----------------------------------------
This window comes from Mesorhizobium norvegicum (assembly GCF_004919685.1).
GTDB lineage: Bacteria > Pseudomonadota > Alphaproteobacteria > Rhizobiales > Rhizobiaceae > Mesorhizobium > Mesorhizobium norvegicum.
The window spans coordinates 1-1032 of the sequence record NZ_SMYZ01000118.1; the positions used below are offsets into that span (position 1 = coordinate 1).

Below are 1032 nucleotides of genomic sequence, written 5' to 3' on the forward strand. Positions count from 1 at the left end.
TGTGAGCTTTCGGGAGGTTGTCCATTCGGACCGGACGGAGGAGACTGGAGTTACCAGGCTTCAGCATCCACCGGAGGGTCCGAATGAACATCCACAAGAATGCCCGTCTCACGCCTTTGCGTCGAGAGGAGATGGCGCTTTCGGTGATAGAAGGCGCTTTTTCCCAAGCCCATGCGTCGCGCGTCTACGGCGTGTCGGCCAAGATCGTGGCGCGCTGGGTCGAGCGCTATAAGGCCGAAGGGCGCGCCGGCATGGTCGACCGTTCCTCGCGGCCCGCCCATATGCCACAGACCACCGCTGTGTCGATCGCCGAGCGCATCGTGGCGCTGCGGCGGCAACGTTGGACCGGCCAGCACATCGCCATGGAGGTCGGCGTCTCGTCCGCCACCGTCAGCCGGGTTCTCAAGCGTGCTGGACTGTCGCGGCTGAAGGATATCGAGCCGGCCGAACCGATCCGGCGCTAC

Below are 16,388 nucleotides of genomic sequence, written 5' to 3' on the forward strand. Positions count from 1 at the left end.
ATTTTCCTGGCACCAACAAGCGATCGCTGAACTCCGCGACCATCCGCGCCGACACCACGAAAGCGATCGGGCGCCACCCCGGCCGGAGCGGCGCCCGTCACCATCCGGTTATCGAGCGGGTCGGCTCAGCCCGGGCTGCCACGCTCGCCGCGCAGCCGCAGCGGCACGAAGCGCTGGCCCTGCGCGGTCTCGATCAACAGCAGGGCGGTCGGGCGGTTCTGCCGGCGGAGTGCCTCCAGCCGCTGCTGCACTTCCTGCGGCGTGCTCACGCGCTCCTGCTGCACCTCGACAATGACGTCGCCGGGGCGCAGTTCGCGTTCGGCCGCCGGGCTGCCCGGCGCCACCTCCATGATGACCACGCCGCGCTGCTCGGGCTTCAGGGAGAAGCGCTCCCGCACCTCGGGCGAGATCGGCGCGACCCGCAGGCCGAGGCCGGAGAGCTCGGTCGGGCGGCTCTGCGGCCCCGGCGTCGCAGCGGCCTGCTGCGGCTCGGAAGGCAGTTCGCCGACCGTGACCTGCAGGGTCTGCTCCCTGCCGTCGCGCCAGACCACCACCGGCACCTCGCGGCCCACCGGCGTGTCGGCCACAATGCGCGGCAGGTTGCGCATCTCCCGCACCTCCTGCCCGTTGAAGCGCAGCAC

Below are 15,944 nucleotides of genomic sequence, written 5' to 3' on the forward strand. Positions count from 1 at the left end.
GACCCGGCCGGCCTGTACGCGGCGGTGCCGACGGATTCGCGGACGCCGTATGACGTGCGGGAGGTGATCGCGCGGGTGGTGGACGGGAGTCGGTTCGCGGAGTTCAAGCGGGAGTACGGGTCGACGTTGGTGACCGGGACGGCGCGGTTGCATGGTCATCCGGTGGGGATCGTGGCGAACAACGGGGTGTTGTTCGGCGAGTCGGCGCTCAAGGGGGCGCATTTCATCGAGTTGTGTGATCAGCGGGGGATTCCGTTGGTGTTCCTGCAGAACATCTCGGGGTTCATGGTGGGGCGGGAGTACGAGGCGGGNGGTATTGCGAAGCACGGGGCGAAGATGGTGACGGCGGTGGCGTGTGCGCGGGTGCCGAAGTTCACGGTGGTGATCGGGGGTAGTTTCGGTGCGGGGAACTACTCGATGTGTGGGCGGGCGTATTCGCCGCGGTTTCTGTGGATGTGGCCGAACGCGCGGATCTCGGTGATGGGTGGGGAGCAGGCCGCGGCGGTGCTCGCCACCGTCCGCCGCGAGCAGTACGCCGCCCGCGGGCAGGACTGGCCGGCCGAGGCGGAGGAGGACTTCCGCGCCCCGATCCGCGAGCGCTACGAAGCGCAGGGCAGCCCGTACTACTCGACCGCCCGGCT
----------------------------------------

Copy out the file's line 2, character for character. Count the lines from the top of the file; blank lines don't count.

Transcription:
GTDB lineage: Bacteria > Pseudomonadota > Alphaproteobacteria > Rhizobiales > Rhizobiaceae > Mesorhizobium > Mesorhizobium norvegicum.